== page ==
(PhysOrg.com) -- A paper released this week shows how an e-mail scoffing technique picks up personal employee information, company secrets and passwords almost effortlessly with just the setting up of domain and e-mail server. The researchers discovered business invoices, employee personal identifying information, network diagrams, user names, passwords, and trade secrets were part of the treasure trove of e-mail information that was captured by phony domains set up for the experiment.
The paper is titled "Doppelganger Domains," and as its title suggests the technique involves an e-mail address that at first glance looks identical to the real address but is missing a dot between subdomain and domain. While "typo-squatting" is nothing new, doppelganger domains are a troublesome variant. They are troublesome because the involved error is so easy to make and so easy not to instantly recognize. A no-dot omission instead of a misspelling can do considerable damage. As The Register phrased it, it is a case where "executive butterfingers get slurped by honeypots" just because of the sender missing the dot between host/subdomain and domain. An attacker's "uscompany.com" versus the "correct" us.company.com is an example. Attackers could configure their email server to vacuum up email addressed to that real domain. Corporate giants are easy targets, with their heavy usage of email, accompanied by the likelihood of mis-sent e-mails.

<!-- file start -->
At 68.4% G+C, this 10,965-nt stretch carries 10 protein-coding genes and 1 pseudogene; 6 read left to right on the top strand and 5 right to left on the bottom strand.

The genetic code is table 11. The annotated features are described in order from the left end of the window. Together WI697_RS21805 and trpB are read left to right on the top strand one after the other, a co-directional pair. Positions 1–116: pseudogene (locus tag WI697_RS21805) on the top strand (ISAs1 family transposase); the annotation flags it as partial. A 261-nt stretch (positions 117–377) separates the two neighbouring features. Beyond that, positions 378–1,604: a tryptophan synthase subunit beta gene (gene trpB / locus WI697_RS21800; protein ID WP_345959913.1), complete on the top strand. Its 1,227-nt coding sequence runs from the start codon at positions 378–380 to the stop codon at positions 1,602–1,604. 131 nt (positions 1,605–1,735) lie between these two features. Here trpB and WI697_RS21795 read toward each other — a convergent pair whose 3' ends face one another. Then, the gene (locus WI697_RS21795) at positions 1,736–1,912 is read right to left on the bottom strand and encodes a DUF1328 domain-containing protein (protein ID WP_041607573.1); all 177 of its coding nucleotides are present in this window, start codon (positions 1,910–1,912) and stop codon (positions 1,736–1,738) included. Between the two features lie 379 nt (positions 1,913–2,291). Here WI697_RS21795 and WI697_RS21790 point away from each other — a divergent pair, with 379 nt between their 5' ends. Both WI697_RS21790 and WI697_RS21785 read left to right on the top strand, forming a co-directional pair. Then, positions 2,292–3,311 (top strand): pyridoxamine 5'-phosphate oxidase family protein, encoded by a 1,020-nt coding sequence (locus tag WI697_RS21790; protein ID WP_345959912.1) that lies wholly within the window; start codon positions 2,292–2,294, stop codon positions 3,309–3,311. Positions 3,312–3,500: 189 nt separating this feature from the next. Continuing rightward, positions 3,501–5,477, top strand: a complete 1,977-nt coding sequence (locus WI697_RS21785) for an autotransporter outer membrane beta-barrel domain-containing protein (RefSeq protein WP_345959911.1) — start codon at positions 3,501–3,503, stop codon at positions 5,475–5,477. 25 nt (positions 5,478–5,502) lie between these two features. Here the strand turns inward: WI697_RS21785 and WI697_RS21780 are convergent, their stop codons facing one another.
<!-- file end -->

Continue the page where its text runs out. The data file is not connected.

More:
The study's authors, Peter Kim and Garrett Gee from the Godai Group, a security firm, found that 30 percent (151) of the Fortune 500 companies profiled were potentially vulnerable in a six-month waiting period, where they had set up doppelganger domains to see what they would get. What they did get were 120,000 e-mails that innocent people had mistakenly sent to the phony missing-dot domains.
Types of Fortune 500 industries listed as susceptible to doppelganger domains in the test included telecom, technology, aerospace and defense, banks, food and consumer products. While the test was an experiment, the researchers say real-world doppelganger domains exist, as they found no-dot domains of this nature in China. Some of those domains are already known for phishing.
Kim and Gee recommend ways to avoid the interception of e-mails through doppelganger domains. Their recommendations, among others, include (1) finding out if a doppelganger domain is already in use and if so then filing a dispute known as a Uniform Domain Dispute Resolution Policy (2) configuring the mail server not to allow outbound e-mails to doppelganger domains. While another recommendation might appear too obvious to mention, it is of practical value: Tell others to be careful. "Communicate the attack vector to your internal users, customers, and business partners."
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More information: Press release